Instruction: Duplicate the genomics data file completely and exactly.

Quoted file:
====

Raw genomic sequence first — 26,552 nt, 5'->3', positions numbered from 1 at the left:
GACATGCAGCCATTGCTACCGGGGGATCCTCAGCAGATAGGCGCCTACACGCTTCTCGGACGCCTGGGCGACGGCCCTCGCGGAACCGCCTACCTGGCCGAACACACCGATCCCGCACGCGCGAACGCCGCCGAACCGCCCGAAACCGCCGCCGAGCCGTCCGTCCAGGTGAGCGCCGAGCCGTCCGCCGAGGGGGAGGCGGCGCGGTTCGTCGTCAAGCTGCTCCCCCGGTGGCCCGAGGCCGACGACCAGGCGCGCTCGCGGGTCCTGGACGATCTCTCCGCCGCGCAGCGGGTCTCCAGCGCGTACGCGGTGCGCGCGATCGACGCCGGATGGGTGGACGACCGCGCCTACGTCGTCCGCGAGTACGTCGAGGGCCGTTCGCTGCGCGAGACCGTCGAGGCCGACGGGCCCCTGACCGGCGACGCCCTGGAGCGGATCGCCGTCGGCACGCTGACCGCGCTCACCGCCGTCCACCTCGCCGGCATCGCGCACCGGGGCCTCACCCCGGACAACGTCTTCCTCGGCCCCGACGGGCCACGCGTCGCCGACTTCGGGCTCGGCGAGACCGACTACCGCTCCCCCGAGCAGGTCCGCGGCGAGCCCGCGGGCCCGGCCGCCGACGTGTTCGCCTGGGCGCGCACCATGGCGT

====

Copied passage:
Raw genomic sequence first — 26,552 nt, 5'->3', positions numbered from 1 at the left:
GACATGCAGCCATTGCTACCGGGGGATCCTCAGCAGATAGGCGCCTACACGCTTCTCGGACGCCTGGGCGACGGCCCTCGCGGAACCGCCTACCTGGCCGAACACACCGATCCCGCACGCGCGAACGCCGCCGAACCGCCCGAAACCGCCGCCGAGCCGTCCGTCCAGGTGAGCGCCGAGCCGTCCGCCGAGGGGGAGGCGGCGCGGTTCGTCGTCAAGCTGCTCCCCCGGTGGCCCGAGGCCGACGACCAGGCGCGCTCGCGGGTCCTGGACGATCTCTCCGCCGCGCAGCGGGTCTCCAGCGCGTACGCGGTGCGCGCGATCGACGCCGGATGGGTGGACGACCGCGCCTACGTCGTCCGCGAGTACGTCGAGGGCCGTTCGCTGCGCGAGACCGTCGAGGCCGACGGGCCCCTGACCGGCGACGCCCTGGAGCGGATCGCCGTCGGCACGCTGACCGCGCTCACCGCCGTCCACCTCGCCGGCATCGCGCACCGGGGCCTCACCCCGGACAACGTCTTCCTCGGCCCCGACGGGCCACGCGTCGCCGACTTCGGGCTCGGCGAGACCGACTACCGCTCCCCCGAGCAGGTCCGCGGCGAGCCCGCGGGCCCGGCCGCCGACGTGTTCGCCTGGGCGCGCACCATGGCGT